Coniston is one of the Lake District’s jewels. It sits in the heart of the Lake District National Park, and the village’s location, just half a mile from Coniston Water, makes it perfect for all kinds of activities, from sailing to fell walking.
Our guide to Lake Coniston in the Lake District National Park with a look at the history of the area and best places to visit.
What is Coniston Water famous for?
Coniston pioneered the use of hydro-electricity, and local houses were powered entirely using this green energy source from 1932 to the mid-1950s. In 2007, a new scheme was built, and now supplies enough power for 260-300 houses via the national grid.
The big draw is the lake, the fifth largest in the Lake District. The best way to see the lake is from the water, and you can either hire your own boat through the Coniston Boating Centre or take the Coniston Launch, a regular scheduled service that enables you to either drink in the scenery or get to different parts of the lake for other activities.
What is there to do at Lake Coniston?
There are plenty of local walks to try the Old Man of Coniston sits 803 metres above sea level, and thankfully there’s a tourist-friendly trail to the top. If that feels too strenuous, head to the north end of the water to see Coniston and Tarn Hows, which is administered by the National Trust.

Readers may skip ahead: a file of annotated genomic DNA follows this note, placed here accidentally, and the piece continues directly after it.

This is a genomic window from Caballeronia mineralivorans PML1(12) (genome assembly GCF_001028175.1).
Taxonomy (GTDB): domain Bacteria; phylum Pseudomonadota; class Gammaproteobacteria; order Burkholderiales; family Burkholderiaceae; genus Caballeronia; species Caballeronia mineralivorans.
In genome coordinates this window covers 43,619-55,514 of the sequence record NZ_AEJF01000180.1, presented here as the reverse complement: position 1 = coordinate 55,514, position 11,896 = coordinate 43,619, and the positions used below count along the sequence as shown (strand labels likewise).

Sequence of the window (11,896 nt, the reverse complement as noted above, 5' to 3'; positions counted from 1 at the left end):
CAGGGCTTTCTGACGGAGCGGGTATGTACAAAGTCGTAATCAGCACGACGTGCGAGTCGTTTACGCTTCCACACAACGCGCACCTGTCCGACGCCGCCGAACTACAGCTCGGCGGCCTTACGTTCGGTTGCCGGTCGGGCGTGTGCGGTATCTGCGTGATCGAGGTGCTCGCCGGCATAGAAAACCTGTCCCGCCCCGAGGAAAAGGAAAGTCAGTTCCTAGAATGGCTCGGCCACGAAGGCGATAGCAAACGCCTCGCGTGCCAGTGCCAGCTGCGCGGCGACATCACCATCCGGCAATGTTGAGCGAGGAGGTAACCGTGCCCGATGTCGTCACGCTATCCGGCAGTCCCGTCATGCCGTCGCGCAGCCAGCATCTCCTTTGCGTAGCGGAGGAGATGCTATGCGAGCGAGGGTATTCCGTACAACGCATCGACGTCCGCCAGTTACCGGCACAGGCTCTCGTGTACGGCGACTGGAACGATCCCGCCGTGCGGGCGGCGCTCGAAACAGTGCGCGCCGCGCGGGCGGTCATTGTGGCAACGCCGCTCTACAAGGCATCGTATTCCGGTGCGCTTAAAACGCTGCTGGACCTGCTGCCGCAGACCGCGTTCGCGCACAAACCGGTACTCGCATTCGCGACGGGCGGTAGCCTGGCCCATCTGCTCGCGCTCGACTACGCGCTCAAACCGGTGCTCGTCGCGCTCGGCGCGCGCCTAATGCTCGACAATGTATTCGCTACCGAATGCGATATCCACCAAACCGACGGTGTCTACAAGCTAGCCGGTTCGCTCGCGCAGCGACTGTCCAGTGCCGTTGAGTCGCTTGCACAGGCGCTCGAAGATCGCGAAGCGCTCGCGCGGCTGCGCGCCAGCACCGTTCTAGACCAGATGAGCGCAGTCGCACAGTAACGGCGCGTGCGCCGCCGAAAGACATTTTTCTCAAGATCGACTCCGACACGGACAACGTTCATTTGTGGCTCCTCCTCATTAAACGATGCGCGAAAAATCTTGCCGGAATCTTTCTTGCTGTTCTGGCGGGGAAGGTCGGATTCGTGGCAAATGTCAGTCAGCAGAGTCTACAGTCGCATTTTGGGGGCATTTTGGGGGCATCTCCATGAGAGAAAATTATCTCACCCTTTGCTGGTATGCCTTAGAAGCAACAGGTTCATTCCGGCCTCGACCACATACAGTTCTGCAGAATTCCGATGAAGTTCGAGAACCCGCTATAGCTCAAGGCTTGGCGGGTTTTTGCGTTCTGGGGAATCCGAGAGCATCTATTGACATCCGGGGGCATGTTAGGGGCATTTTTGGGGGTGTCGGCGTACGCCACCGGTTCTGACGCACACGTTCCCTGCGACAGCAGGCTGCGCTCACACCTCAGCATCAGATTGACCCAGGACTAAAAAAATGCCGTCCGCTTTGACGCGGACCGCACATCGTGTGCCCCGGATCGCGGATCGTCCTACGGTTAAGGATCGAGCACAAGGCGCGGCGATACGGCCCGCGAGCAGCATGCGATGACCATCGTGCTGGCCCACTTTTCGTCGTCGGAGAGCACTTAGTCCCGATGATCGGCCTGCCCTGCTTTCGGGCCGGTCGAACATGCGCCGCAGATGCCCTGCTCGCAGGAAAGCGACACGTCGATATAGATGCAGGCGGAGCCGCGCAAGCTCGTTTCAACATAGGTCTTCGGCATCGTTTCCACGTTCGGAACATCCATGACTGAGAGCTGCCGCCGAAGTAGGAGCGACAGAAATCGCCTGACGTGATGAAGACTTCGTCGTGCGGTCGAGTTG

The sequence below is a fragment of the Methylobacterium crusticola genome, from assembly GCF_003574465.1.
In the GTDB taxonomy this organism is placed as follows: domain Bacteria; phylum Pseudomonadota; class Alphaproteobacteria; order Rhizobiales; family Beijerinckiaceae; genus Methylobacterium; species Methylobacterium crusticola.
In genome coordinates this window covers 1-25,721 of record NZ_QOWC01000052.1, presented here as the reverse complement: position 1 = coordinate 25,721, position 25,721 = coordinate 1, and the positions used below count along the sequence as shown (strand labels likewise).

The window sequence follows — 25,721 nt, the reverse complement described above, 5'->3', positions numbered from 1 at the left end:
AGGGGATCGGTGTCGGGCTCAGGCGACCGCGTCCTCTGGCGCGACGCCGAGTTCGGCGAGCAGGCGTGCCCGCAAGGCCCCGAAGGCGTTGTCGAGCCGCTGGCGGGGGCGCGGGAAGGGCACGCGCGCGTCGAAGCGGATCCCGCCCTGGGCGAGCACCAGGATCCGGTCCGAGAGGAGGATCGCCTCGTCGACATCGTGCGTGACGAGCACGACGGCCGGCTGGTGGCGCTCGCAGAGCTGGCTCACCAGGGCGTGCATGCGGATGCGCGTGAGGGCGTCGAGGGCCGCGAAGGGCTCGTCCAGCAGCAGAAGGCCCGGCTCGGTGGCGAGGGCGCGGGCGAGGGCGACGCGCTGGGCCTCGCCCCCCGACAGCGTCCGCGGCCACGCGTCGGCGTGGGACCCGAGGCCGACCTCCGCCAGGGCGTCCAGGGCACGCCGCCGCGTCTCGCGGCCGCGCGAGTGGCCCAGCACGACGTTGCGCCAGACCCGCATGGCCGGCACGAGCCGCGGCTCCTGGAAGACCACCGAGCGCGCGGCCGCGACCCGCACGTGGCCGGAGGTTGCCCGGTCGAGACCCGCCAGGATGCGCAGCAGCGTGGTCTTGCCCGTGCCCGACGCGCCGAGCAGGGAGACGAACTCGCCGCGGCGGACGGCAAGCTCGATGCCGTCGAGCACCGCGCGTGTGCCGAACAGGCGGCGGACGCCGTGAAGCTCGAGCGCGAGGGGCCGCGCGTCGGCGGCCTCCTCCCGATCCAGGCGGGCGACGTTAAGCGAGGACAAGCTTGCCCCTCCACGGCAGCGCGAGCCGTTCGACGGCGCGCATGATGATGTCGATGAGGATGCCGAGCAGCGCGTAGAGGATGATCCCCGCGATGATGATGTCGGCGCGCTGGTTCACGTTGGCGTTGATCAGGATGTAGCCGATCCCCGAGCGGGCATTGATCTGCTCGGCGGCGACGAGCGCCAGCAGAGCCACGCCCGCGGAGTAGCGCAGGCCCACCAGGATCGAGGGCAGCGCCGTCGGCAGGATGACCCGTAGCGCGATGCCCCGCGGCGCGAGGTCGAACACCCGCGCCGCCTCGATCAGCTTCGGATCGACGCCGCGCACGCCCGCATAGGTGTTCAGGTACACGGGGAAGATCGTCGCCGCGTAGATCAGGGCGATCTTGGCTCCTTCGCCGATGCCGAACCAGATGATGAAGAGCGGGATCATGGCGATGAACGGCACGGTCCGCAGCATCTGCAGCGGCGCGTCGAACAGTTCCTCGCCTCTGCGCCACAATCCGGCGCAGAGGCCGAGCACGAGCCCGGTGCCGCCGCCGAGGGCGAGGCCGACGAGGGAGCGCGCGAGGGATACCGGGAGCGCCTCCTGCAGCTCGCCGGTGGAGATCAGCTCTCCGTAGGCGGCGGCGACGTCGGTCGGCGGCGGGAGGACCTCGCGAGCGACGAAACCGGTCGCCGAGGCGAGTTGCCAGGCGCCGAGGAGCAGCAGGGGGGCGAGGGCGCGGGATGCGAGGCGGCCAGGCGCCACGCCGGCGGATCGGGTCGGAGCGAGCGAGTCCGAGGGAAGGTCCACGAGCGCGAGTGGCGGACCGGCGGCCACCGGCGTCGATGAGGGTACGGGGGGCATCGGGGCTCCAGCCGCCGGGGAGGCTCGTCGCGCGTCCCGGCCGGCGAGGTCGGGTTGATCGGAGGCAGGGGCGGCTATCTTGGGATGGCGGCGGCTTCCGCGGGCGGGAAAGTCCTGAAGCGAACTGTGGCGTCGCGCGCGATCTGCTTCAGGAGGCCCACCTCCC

View from the top of Brock Barrow above Nibthwaite across to the Coniston Old man and Weatherlam in the background./Credit: Getty Images
The area is also renowned for its rock climbing – the eastern edge of Dow Crag, just three miles from the village, is widely renowned as the finest in the entire Lakes.
Also worth a visit is the Ruskin Museum should the weather prove unfriendly. This showcases local history, and fans of Arthur Ransome and Donald Campbell in particular will find much of interest here.
Best walks near Lake Coniston
Walk beside high tarns and copper-mining relics to a magical fell-top vista in the Lake District National Park
The village of Coniston, an attractive little spot bisected by the bustling waters of a mountain stream, sits near the northern end of beautiful Coniston Water in Cumbria.
Old Man of Coniston Lake District ©Getty
Of all the national parks in Britain, the Lake District in Cumbria is arguably the most celebrated – discover the the area’s fells, rivers, waters and towns with our favourite walks.
Sunlit valley and hillwalker; English Lake District, UK (Getty)
Best places to stay in Coniston Water
Step back in time and staying at the house – Yew Tree Farm – owned by Beatrix Potter in the 1930s. Prices include a full English breakfast cooked from local ingredients. If you’d rather stay in the village itself, check out the comfortable Crown Inn, again, breakfast is included.
Best places to eat
The Sun Inn offers a delicious and varied lunch and evening menu cooked where possible with local produce, including fish caught from the lake. Don’t forget to sup one of the eight real ales on offer in the bar!